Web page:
Briefing or rally? Trump shifts to campaign mode as he rails against the media

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He bashed “Sleepy Joe” Biden. He railed against the Russia in.....surprised.

He bashed “Sleepy Joe” Biden. He railed against the Russia investigation and “fake people” in the media. He predicted that had he not been elected, the world might have ended.

And somewhere along the way, he talked about the coronavirus.

The past few weeks have seen a battle between Donald Trump, the president, and Donald Trump, the candidate. He has always been more comfortable in campaign mode and, slowly but surely, Trump the candidate is winning the struggle. Saturday was one of those days.

“It’s called the James S Brady briefing room, not the James S Brady rally room, but today it was hard to tell the difference,” Robert Gibbs, a former White House press secretary, told the MSNBC network.

I was among an unlucky 13 reporters sitting in that room on Saturday, along with one standing at the back from Trump’s beloved One America News Network which, having flouted reporters’ agreed physical distancing guidelines, is there at the invitation of the White House.

Laptops on knees, with several seats between us to maintain physical distancing, we were hardly a typical Make America Great Again crowd. But tellingly, while there was no sign of Dr Anthony Fauci’s reassuring presence, the seats to Trump’s right included Mark Meadows, a vocal ally in Congress recently appointed White House chief of staff, and Kayleigh McEnany, the Trump 2020 campaign national spokesperson turned White House press secretary.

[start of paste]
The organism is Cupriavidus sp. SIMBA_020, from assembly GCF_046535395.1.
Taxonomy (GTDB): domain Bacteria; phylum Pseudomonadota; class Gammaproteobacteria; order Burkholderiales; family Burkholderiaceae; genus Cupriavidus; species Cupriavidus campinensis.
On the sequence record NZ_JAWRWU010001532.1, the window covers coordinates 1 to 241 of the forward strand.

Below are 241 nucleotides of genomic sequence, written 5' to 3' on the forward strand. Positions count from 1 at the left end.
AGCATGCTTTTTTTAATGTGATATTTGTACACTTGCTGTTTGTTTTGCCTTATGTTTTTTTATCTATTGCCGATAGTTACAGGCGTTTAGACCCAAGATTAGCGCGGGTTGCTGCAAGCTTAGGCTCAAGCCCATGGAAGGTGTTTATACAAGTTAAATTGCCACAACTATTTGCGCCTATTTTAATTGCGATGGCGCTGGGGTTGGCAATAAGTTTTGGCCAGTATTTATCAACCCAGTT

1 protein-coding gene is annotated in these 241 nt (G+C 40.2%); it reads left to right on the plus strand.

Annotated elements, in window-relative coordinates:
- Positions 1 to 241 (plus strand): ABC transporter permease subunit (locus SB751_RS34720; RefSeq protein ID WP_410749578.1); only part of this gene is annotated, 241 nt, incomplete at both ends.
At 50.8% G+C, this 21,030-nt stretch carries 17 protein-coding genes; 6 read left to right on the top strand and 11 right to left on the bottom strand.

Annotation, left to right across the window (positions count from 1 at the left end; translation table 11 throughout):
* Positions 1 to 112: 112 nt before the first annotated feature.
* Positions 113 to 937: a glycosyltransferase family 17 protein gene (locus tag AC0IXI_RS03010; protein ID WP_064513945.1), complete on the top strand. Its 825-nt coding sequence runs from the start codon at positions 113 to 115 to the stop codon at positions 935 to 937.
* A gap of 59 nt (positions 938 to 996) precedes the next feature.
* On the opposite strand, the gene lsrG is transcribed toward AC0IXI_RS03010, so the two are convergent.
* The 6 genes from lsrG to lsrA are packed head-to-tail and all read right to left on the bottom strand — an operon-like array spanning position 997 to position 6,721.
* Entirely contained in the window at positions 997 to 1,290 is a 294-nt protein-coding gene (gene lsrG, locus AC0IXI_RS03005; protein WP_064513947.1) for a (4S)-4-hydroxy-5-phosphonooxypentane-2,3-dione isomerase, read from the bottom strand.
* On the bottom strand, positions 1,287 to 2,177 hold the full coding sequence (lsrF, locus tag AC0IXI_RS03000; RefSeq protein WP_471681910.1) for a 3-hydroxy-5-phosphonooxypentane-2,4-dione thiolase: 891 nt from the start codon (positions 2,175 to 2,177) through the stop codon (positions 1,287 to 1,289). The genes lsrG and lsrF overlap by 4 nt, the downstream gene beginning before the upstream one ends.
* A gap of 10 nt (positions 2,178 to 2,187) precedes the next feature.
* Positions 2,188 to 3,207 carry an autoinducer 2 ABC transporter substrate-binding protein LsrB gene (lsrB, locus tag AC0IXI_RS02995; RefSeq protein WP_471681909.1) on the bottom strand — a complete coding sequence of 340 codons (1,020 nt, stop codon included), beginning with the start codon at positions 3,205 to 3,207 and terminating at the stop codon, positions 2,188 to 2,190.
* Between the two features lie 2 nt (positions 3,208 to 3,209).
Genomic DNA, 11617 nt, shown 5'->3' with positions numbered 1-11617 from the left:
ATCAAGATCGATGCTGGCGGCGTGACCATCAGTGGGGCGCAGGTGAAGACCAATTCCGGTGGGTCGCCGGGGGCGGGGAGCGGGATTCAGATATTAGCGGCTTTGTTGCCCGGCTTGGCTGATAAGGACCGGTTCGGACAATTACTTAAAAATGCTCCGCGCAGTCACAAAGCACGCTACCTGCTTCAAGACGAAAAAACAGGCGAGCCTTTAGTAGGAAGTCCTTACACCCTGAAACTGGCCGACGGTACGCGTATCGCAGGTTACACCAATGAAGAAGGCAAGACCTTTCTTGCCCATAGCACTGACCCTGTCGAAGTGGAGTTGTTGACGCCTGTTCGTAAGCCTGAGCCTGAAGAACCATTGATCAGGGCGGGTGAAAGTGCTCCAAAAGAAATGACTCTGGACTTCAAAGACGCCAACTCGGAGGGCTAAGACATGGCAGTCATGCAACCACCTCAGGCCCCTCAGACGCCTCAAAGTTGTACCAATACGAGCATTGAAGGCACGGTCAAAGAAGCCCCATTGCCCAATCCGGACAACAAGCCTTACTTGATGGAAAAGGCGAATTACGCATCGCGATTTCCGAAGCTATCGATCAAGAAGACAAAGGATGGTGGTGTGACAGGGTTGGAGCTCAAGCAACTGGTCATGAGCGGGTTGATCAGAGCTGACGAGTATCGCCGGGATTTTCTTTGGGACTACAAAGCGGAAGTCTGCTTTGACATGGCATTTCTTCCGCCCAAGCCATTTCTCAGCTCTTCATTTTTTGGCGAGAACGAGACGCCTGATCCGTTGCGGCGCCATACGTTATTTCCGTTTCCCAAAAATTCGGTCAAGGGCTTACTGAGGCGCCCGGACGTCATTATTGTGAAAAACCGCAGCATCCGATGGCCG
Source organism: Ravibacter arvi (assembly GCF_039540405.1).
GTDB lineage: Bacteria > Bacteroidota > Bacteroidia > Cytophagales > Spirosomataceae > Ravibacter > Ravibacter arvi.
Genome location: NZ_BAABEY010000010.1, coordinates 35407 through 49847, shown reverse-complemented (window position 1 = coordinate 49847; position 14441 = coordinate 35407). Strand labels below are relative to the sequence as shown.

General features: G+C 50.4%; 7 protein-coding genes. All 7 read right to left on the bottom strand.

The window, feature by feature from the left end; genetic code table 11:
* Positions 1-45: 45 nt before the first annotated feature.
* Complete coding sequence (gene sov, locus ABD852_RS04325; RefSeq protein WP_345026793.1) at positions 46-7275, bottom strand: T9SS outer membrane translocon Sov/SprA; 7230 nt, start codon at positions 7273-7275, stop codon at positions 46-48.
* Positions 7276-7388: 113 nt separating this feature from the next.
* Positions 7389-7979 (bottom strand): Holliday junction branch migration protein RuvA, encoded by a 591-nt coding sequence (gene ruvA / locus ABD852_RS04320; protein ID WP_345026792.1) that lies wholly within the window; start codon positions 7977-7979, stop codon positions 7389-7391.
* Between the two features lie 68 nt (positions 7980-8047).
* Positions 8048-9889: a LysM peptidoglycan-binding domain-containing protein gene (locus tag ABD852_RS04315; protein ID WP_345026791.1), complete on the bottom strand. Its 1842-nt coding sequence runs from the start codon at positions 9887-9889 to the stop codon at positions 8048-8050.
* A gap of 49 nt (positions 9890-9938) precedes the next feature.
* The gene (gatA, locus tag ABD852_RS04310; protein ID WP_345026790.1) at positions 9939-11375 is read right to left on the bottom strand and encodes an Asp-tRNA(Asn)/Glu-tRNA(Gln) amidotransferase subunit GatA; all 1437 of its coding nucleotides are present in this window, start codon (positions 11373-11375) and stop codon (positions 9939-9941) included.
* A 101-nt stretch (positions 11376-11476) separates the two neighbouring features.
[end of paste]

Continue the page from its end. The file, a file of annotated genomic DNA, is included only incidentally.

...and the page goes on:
Both gazed up at their boss reverently and smiled at his jokes. Meanwhile Dr Deborah Birx, response coordinator on the coronavirus taskforce, stood on the podium and spent long periods staring expressionless into the middle distance as Trump reeled off some golden oldies.

“We had the best economy in the history of the world, better than China, better than any country in the world, better than any country’s ever had,” he said, waving his hand at what was ostensibly a coronavirus taskforce briefing. “We had the highest stock market in history by far, and I’m honoured by the fact it’s started to go up very substantially.”

Wearing a blue suit, white shirt and red tie, Trump added: “We have a big election coming up but I think we have tremendous momentum. First we get rid of the plague.”

Across the country, the Trump movement is stirring again. Protests against the “tyranny” of lockdown measures have featured Trump campaign regalia, Confederate flags, guns and placards such as “Social distancing = communism”. The Trump adviser Stephen Moore has compared the protesters to Rosa Parks, the civil rights activist arrested for refusing to surrender her seat on a crowded bus to a white passenger in Montgomery, Alabama, in 1955.

What did Trump think of that? “Well, there is a lot of injustice. When you look at Virginia, where they want to take your guns away, they want to violate your second amendment ... I just think some of the governors have gotten carried away … It’s a strong statement but I can see where he’s coming from.”

As at a rally, he hymned the praise of his vice-president, Mike Pence, then went after Democratic senators who were on a call to Pence on Friday as “rude and nasty”, adding: “All you have to do is look at the big V for victory, or V for ventilator. Take a look at it. Everybody said they had us on that. They thought they had us but we got ’em done in numbers that nobody would believe.”